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Instanciating Objects on the fly

Posted on 2006-06-12
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Last Modified: 2010-04-16
I have created a method :

public void newQueue()
{
   Queue myQueue = new Queue();
}

This basically creates a new queue. What I want to be able to do is create as many queues as I need by simply calling newQueue();

Most likely I would need to pass in a String and an Id Number so I can Name and Number the queues. Any ideas on how to do this? Basically I dont want to be restricted to reusing the same queue over and over, as I would potntially like 6 - 12 queues running at the same time. So overlapping them wouldnt be good.

Cheers

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Question by:directxBOB
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Expert Comment

by:Jase-Coder
Comment Utility
you could pass a number to the function and return an array of new queues like:
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Author Comment

by:directxBOB
Comment Utility
So basically I would be creating a list? and each element in the list would be a Queue which I pull back out using an Element number....
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Author Comment

by:directxBOB
Comment Utility
eg:

Queue myQueue = new Queue();
ArrayList myList = new ArrayList();
myList.Add(myQueue);

but how do I add the id, and more importantly how do I make it more dynamic, I was thinking doing a Factory style system but it would need to be far more lightweight.

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Accepted Solution

by:
Mike Tomlinson earned 500 total points
Comment Utility
You could do something like...

    public partial class frmMain : Form
    {

        Hashtable queues = new Hashtable();

        public Queue myQueues(string ID)
        {
            Queue retQueue;
            if (!queues.ContainsKey(ID))
            {
                retQueue = new Queue();
                queues.Add(ID, retQueue);
            }
            else
            {
                retQueue = (Queue)queues[ID];
            }
            return retQueue;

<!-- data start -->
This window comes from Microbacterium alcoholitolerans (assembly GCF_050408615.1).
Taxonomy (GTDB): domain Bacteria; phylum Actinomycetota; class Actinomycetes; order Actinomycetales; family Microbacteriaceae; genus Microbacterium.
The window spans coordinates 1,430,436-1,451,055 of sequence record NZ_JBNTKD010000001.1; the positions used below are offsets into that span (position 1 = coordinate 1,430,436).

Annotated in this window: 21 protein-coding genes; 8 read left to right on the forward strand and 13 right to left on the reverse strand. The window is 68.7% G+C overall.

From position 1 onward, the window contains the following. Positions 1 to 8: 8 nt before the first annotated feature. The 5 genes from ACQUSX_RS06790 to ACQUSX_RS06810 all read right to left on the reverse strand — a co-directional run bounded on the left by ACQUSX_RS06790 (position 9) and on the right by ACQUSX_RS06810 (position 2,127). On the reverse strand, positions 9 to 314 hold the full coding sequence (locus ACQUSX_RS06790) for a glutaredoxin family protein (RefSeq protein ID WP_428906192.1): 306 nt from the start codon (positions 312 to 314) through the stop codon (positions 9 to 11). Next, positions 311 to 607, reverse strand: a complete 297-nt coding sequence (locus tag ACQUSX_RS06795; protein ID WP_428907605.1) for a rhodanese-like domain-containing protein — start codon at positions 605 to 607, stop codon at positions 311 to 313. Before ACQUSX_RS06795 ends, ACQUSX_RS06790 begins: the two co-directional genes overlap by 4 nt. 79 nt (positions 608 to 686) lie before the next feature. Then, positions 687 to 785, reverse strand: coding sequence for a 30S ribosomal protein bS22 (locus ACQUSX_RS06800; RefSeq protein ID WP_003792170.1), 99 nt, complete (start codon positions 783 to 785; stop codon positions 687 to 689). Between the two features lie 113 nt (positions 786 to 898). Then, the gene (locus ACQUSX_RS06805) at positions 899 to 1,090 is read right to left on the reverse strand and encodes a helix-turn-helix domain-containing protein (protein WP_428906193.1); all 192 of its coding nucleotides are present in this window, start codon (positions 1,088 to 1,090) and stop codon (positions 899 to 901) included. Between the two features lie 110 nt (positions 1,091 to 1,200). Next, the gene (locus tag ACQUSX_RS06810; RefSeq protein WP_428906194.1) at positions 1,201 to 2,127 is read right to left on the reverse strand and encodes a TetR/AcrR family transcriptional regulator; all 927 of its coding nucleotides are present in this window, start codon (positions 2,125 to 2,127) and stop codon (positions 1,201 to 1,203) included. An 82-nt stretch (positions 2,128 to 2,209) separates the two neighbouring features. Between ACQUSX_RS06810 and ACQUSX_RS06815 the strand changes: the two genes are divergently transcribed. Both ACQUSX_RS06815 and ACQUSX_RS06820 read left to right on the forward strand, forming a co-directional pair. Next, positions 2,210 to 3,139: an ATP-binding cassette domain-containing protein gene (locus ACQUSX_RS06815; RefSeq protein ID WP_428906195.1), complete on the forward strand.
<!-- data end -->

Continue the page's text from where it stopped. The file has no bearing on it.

}

        private void button1_Click(object sender, EventArgs e)
        {
            myQueues("Q1").Enqueue("Hello...");
            myQueues("Q1").Enqueue("Experts");

            myQueues("Q2").Enqueue("...Goodbye");
            myQueues("Q2").Enqueue("Exchange");

            Debug.WriteLine(myQueues("Q1").Dequeue().ToString());
            Debug.WriteLine(myQueues("Q2").Dequeue().ToString());

            Debug.WriteLine(myQueues("Q1").Dequeue().ToString() + myQueues("Q2").Dequeue().ToString());
        }

    }
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Author Comment

by:directxBOB
Comment Utility
and to remove a Queue from the Hashtable:

queues.remove(ID);

is this correct?
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Expert Comment

by:Jase-Coder
Comment Utility
yes that is correct
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Assisted Solution

by:Mike Tomlinson
Mike Tomlinson earned 500 total points
Comment Utility
Right...

        public void myQueuesRemove(string ID)
        {
            if (queues.ContainsKey(ID))
            {
                queues.Remove(ID);
            }
        }

...then:

    myQueuesRemove("Q1");

You also need to either check the Queues Count before Dequeuing or enclose the calls in a Try...Catch block to keep your app from crashing if you Dequeue and empty Queue.
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Author Comment

by:directxBOB
Comment Utility
If I call this:

Queue myQueue = new Queue();

10 times am I creating 10 new Queues or am I re-instanciating the same queue 10 times over?
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Expert Comment

by:Mike Tomlinson
Comment Utility
You are creating ten new queues.

Additionally, if you did that inside a sub/function then those queues will go out of scope once the sub/function has exited and then they will be garbage collected if they are not referenced anywhere else.
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Author Comment

by:directxBOB
Comment Utility
Well basically what I have is:

    /**
      * Create a new Queue
      */
    public Queue createQueue(string ID)
    {
      Queue myQueue;
      if (!queues.ContainsKey(ID))
      {
        myQueue= new Queue();
        queues.Add(ID, myQueue);
      }
      else
      {
        myQueue= (Queue)queues[ID];
      }
      return myQueue;
    }

Where basically I am looking to create X amount of Queues and put them into a Hashtable, then call other get and set methods to handle and maintain the queues.
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LVL 85

Expert Comment

by:Mike Tomlinson
Comment Utility
That'll work...
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